100 Films’ 100 Favourites #57
A promise to protect.
A vow to avenge.
Country: USA & UK
Language: English & Spanish
Runtime: 146 minutes
Original Release: 23rd April 2004 (USA)
UK Release: 8th October 2004
First Seen: in-flight, c.2004
Denzel Washington (Philadelphia, Training Day)
Dakota Fanning (War of the Worlds, The Runaways)
Radha Mitchell (Pitch Black, Melinda and Melinda)
Christopher Walken (The Deer Hunter, Hairspray)
Marc Anthony (Bringing Out the Dead, El cant ante)
Tony Scott (Top Gun, Enemy of the State)
Brian Helgeland (L.A. Confidential, Legend)
Man on Fire, a novel by A.J. Quinnell.
As a wave of kidnappings from rich families sweeps Mexico City, burnt-out former soldier Creasy is hired as the bodyguard of little Pita Ramos. She begins to bring him out of his reclusive shell, so when he fails to prevent her abduction, he vows to make the people responsible pay — very, very violently.
Washed-up alcoholic former Marine and ex-CIA operative John Creasy is a broken man, only taking bodyguard work in Mexico City because he needs the cash. He still has a particular set of skills at hand when needed, though.
An array of ruthless kidnappers and corrupt cops, though some of the villains may be closer to home…
Best Supporting Character
Dakota Fanning has relatively limited screen time as little Pita, at least after the first act, but it’s enough for the viewer to warm to her as much as Creasy does, getting us on side for the violence to come.
Memorable Quote #1
“Creasy’s art is death. He’s about to paint his masterpiece.” — Rayburn
Memorable Quote #2
“Forgiveness is between them and God. It’s my job to arrange the meeting.” — Creasy
After corrupt detective Fuentes is kidnapped by Creasy, he wakes up tied to the bonnet of a car wearing just his boxers. Creasy demonstrates how he built a small bomb, before informing Fuentes where that bomb is currently located. To be blunt: it’s in Fuentes’ ass. That certainly gives the interrogation a different flavour.
The film’s visual style — jumpy cutting, heavy saturation, etc — is apparently designed to reflect Creasy’s fractured mental state. The most memorable part, at least for me, were the subtitles, which use various fonts, placements, and reveals to make them feel part of the whole package, rather than a bunged-at-the-bottom last-minute addition.
The film was really shot in Mexico City, under the real threat of kidnapping and/or other violence. Radha Mitchell was escorted by three bodyguards after her driver was carjacked at gunpoint; Denzel Washington was also surrounded by bodyguards at all times; several crew members were robbed at gunpoint, and, according to the police, the crew were also targeted for kidnapping
A.J. Quinnell’s novel was previously adapted in 1987 starring Scott Glenn, Joe Pesci, and Jonathan Pryce.
2 Golden Trailer Awards nominations (Best Action (for trailer C), Best Drama (for trailer B))
3 nominations for Dakota Fanning as supporting or young actress (Broadcast Film Critics Association Awards, Golden Schmoes Awards, Young Artist Awards)
What the Critics Said
“On paper, we have a well-worn initial-mistrust-gives-over-to-mutual-affection arc, but Washington’s despair-tinged reserve and Fanning’s astonishing naturalness give the relationship warmth and resonance. Fanning exudes more than enough charm and decency to make Creasy’s renewal of faith completely believable. […] As the action goes increasingly over the top, so does Scott’s visual pyrotechnics. Probably setting a new world record for the number of different film stocks in one movie, Scott and hot-to-trot cinematographer Paul Cameron (Collateral) whip-pan and crash-zoom to new levels of excess, heightening both the teeming life of Mexico City and the anxiety around Pita’s kidnapping. Best of all are the subtitles: rather than simply translating dialogue, they assault the viewer, conveying drama and emotion through aggressive graphic design. You’ve never seen any done like this before.” — Ian Freer, Empire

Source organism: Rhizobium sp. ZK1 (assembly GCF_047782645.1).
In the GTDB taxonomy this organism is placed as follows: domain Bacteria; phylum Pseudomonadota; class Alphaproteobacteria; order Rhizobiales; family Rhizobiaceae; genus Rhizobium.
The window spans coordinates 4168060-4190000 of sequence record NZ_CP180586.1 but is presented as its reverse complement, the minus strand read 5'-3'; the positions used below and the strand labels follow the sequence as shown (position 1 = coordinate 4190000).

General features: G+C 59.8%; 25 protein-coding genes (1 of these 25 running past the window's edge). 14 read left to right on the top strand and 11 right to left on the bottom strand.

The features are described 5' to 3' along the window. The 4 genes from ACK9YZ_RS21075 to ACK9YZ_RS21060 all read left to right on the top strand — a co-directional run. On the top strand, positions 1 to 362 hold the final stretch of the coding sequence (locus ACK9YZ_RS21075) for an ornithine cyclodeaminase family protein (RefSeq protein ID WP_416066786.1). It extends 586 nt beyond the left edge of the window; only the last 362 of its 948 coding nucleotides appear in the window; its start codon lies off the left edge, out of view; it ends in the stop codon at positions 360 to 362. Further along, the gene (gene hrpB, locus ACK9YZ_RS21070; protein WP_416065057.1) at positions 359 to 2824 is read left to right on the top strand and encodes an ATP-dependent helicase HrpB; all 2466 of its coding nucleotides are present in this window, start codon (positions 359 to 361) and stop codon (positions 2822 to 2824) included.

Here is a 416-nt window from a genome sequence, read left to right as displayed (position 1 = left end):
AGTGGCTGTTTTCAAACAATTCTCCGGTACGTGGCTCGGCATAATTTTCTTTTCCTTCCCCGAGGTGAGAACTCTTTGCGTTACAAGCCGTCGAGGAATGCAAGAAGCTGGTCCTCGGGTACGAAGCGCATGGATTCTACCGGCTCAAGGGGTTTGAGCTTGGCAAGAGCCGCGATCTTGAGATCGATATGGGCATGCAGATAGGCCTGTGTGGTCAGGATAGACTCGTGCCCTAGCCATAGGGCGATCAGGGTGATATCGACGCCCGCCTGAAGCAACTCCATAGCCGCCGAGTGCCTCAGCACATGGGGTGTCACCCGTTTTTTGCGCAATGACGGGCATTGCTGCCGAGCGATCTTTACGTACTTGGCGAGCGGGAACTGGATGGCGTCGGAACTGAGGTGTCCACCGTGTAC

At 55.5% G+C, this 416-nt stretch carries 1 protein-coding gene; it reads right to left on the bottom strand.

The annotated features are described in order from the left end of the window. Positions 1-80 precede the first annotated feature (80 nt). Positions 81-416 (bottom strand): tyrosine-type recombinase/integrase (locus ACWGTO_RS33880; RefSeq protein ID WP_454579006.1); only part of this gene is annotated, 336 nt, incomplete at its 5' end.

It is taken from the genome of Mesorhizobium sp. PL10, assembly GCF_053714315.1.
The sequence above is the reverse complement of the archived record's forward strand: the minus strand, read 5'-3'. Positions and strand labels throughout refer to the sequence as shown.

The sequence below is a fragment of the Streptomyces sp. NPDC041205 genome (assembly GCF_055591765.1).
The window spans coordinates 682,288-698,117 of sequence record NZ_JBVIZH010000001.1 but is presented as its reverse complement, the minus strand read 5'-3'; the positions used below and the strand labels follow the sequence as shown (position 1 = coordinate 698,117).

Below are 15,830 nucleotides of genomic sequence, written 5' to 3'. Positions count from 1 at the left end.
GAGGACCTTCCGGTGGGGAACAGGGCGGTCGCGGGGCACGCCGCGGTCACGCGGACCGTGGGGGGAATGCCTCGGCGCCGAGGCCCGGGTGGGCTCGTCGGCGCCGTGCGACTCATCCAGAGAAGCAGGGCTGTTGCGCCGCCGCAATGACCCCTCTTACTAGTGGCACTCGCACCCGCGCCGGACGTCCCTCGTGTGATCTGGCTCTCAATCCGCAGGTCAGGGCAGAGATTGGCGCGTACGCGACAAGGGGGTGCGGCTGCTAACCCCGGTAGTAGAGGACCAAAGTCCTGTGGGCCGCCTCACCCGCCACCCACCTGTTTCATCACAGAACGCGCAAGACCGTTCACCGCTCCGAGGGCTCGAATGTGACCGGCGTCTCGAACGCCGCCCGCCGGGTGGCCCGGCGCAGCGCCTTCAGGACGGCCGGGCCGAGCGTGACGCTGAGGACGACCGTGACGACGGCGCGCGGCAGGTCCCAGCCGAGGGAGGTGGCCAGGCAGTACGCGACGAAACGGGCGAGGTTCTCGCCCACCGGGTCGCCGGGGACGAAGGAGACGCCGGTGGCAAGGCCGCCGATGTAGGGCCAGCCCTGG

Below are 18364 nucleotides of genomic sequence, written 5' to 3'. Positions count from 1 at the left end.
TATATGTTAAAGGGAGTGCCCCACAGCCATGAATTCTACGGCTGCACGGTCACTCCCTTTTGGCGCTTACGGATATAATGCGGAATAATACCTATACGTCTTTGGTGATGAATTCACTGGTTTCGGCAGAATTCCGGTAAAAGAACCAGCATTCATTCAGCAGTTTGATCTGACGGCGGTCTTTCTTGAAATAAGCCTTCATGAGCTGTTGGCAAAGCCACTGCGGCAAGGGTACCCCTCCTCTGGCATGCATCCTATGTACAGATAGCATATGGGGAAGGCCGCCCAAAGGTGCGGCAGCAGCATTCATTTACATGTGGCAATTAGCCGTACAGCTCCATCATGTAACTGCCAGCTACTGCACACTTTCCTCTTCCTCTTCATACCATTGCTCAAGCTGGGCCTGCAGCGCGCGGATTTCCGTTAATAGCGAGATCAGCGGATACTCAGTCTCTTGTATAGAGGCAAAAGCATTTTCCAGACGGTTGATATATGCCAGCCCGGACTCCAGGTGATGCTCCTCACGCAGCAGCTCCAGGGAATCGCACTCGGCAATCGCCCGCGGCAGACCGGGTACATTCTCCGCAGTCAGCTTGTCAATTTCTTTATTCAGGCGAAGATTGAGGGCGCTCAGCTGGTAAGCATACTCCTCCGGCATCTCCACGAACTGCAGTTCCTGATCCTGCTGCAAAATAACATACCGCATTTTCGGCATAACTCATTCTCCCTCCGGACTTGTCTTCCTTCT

(I had no idea this was so critically reviled! I thought it was quite well liked, in fact.)
What the Public Say
“it is relentless in assaulting your senses and your sensibilities, and that can often be unpleasant, at best. While this is obviously the intended effect in many cases, [it] has the effect of making it unlikeable to watch, if not for the actions of its star character, then just for the fact that it seems intent on making the audience feel every ounce of anguish in the torturer and his victim. It’s definitely intended, but it doesn’t exactly result in me feeling empathy for either character, one way or another. It must be said, however, that Tony Scott is not afraid to have his character do horrible things to people. He’s not concerned about what the audience thinks about Creasy so much as they just consider why he is.” — CJ Stewart, The Viewer’s Commentary
On the one hand, Man on Fire represents the start of Tony Scott’s stylistic excess that would see him through the rest of his career — the jumpy editing, oddly saturated images, etc. (It’s also present to an extent in Spy Game, though.) It would get a bit much at times (Domino), but Man on Fire uses it effectively. On the other hand, the film works just as well as a character-driven revenge drama. Rather than rush to the shooting-and-killing, Scott and screenwriter Brian Helgeland take their time to build the relationship between Creasy and Pita, so that when we do reach the vengeance portion of the story, you’re as invested as the characters are. Of course, from there it is (as a film from the year before would put it) a roaring rampage of revenge.
#58 will be… practically perfect in every way.